Earth without Art is just “Eh” - Street Art of Puerto Vallarta, Mexico
Photographs and text by Viviane Moos
What is street art? Graffiti, vandalism or public art? There is as yet no simple definition.
Street art appears throughout the city of Puerto Vallarta demonstrating a wide variety of styles and themes. Some are commissioned pieces associated with community projects, some decorate the entrances of private businesses and homes commissioned or simply invited to use their blank canvases walls, while others appear suddenly on bare enclosures in public spaces such as parks, expressing social and political concerns or simply patterns and words. In most cases they beautify the city’s landscape.
PV, as the locals call it, has become one of the Best Vacation spots in Mexico.*
The artists are as varied as their work. Some actively promote their art via social media and communicate with the public, whereas others choose to remain anonymous only connecting with the public via their work. Similarly, these astonishing pieces can be the work of one individual or a crew such as Street Blong who is responsible for many murals around the city.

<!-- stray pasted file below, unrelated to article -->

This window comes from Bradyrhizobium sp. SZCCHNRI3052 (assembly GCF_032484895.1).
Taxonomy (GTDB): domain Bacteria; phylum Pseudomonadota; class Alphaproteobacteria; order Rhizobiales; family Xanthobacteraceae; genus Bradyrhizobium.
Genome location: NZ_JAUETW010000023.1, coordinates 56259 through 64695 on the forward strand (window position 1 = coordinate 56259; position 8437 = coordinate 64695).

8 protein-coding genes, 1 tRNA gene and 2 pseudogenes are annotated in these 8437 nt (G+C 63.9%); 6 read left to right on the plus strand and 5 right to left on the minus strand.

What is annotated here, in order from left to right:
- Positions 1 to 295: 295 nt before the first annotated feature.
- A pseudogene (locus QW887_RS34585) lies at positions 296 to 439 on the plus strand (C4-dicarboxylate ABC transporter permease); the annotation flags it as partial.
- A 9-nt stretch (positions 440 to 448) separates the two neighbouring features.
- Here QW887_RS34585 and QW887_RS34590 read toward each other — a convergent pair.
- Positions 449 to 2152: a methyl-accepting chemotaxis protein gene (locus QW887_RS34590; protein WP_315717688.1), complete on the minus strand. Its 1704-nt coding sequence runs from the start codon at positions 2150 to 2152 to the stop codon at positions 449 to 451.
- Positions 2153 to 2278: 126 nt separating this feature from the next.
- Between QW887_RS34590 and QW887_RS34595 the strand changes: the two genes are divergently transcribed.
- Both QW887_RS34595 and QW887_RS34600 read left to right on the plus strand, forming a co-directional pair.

Several of the works have themes that are considered traditionally “Mexican”, featuring Catrinas (a Mexican female skeleton), the famous Mexican artist Frida Kahlo and animals associated with the indigenous cultures of Mexico. Meanwhile others depict modern, urban or cartoon images that would be at home in most cities in the world. Traditional, funky, whimsical, or socially conscious, Puerto Vallarta’s graffiti and murals can be called all of the above, revealing an artistic community as diverse as the work it produces.
Some works expressed social, political and historic images; General Pancho Villa and his horse Seven Leagues, a blossoming red tree, the orca killer-whale and save the reef messages, Mayan jaguars, animals and Gods, messages about life and money, spraying the Zika mosquito virus, political statements, giant, multiple-story fantasies and blazing colors and patterns.
I joined the Fat Bike Graffiti and Art Tour in Puerto Vallarta, taking photographs of my bike-mates as well as Carmen and Clarence Poon, the two charming and very responsible tour owners. On following days I went out on foot and found some powerful additional murals. I know there are many that I did not discover, but that leaves me material for a second essay – and because of the impermanence of these works of art, who knows what will be gone and what new masterpieces will have been born.
* Rated #7 best places to visit Mexico by U.S. New & World Report 2017